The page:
I’m Ready To Become A Fan Of Hockey In Seattle

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As a lifelong Seattle sports fan, former ESPN.com writer and reporter, the question I get asked the most recently is about NHL hockey coming to Seattle. “Are you excited for the puck to drop in the Emerald City?”

My response, “Umm …. Sure?” People freak out when I say that.

Full disclosure: I have never played hockey, have only watched a handful of professional games on TV and hardly follow it in the media. I have been to fewer than five total hockey games in my life: one Seattle Thunderbirds game, three Sun Valley Suns games (semi-pro) and one NHL game. The Suns games were by far the funniest, as the beers were half price if the game went to overtime and there were fights about every 30 seconds.

The one NHL game was in Madison Square Garden in New York sitting rinkside for a Rangers vs. Islanders game. Wow. Sitting that close was an experience to say the least and you realize how big the players are and how physical the game can be. TV has nothing on live hockey.

So why is my excitement lukewarm? For one, my sample size for live hockey is quite small. Growing up in the Pacific Northwest and more specifically in Tacoma, Washington, we played baseball, basketball and soccer. Hockey was not an option. We heard about Canadian transplants using the local ice rinks for pickup games, but we were not aware or exposed to any teams or leagues. Hockey was a sport we maybe watched every four years when the Olympics rolled around. It just wasn’t an option.

I’m a true believer that if you never played the game, it is a tough task to get really excited about it let alone become diehard. I’m a huge soccer fan because I’ve played it my whole life. But I have many friends that didn’t play as a kid and find it slow and boring. I get it. I feel the same way about hockey.

But I’m here to say, I’m willing to learn. I am ready to convert. It is the one sport I don’t have on my resume of knowledge. Like I said earlier, the games I attended were fun. I really hope that is the case for Seattle. I think this town will get behind this team. I was shocked by the reaction from fans as they sold 25,000 season tickets in less than an hour. Impressive—momentum seems to be building.

But one of the main reasons I can get excited about a new franchise in Seattle is the hope this new team and new(ish) stadium is a gateway to bringing back the NBA and the Seattle SuperSonics. The travesty of the team leaving is for another column but I still have not recovered. I went to a ton of games and worked for the radio station that covered the games. I was fully immersed.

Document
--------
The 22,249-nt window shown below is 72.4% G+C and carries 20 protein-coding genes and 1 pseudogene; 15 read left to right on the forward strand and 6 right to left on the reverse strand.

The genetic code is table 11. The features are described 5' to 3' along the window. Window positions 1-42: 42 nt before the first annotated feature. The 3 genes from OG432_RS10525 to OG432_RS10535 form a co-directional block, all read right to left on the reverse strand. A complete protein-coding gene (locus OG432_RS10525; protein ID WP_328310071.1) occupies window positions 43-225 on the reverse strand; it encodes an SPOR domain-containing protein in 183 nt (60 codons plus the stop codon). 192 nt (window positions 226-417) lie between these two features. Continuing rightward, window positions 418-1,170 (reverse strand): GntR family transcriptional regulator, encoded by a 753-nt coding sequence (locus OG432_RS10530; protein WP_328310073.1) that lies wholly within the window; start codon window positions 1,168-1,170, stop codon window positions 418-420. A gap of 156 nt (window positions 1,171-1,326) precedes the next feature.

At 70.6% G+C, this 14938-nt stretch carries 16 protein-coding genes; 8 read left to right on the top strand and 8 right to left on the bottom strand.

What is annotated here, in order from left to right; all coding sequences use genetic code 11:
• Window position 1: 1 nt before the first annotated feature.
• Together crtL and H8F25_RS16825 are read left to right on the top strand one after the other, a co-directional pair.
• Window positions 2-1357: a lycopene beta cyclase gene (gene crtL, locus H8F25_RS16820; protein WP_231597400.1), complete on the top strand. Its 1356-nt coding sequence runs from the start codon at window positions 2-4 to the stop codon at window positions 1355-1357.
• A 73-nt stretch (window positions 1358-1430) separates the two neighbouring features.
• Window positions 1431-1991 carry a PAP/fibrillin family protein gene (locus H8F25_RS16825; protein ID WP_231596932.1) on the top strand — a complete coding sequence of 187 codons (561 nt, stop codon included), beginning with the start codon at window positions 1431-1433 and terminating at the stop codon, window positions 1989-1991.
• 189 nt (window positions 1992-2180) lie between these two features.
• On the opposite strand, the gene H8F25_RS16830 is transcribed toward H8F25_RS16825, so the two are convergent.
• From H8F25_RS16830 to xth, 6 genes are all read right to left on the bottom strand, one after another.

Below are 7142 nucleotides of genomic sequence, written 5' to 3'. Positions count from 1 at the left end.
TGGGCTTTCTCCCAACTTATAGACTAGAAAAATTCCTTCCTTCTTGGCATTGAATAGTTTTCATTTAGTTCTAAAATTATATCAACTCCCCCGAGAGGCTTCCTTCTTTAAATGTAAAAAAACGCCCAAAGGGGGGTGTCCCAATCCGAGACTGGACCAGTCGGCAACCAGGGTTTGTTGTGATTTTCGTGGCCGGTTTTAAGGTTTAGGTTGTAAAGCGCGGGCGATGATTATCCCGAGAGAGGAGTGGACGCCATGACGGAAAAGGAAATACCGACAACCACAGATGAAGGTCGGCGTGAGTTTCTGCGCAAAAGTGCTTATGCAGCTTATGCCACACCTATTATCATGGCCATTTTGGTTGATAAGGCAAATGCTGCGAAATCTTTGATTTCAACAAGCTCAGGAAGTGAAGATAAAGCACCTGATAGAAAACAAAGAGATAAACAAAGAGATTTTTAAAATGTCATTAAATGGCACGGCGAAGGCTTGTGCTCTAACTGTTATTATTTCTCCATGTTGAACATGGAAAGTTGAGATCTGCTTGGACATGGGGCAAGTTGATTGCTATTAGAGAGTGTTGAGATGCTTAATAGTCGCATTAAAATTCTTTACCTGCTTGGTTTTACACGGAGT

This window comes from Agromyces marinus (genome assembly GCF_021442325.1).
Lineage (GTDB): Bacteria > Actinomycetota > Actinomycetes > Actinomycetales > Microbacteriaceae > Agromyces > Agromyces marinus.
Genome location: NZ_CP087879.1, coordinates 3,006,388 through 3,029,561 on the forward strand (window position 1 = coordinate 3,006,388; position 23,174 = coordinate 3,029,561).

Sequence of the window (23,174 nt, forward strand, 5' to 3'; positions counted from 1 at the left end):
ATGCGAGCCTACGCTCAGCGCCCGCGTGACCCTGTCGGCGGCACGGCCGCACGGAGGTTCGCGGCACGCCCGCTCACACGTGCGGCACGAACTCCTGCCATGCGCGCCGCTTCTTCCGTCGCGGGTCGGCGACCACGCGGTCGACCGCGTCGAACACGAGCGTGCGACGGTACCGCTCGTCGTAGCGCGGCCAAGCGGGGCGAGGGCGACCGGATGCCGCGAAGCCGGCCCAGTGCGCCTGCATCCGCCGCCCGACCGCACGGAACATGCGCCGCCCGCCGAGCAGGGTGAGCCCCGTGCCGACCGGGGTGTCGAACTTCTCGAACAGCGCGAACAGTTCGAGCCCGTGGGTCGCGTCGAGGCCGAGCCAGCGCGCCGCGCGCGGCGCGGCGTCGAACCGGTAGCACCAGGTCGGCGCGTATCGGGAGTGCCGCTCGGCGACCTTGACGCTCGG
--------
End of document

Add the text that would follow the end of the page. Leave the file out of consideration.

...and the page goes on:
My dream is for these new owners to refurbish an aging Key Arena into a world-class venue; that will give the city more ammunition to persuade the league to right a wrong and bring the team back. Fingers crossed.

I’m still in disbelief the city balked at a free (privately financed) NBA-ready stadium. Everything was in place for the new downtown multi-use venue but city leadership chose to save Seattle Center and focus their arena needs at the base of the Space Needle. Only time will tell if that is the right move. If they can show that people will fill a stadium in the heart of the city with all the traffic congestion it will cause, the NBA will have to take notice.

The downtown stadium efforts are still simmering so that may still be an option down the road. But I imagine NBA leadership in New York will be watching closely on how Seattleites embrace an expansion team (Las Vegas Golden Knights?). I believe they will be pleasantly surprised.

I, for one, will be watching closely as well and you might even find me pressed against the boards rooting for the Seattle … Sockeye, Kraken? Metropolitans? Sockeye? Orcas? Steelheads? Emeralds? Choose one.

I’m ready.

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About Author

John D. Hunter is Montana native but grew up in the Tacoma/Seattle area and proudly attended Washington State University. He is a former morning show producer on KJR SportsRadio in Seattle. For 7 years he produced ‘Knight in the Morning’ with Michael Knight and New York Vinnie. From there he moved to ESPN.com where he spent another 7 years as an Interactive Editor and Soccer reporter/writer. He has covered 3 Super Bowls, the NBA Finals, 1998 World Cup in France and many more sporting events.

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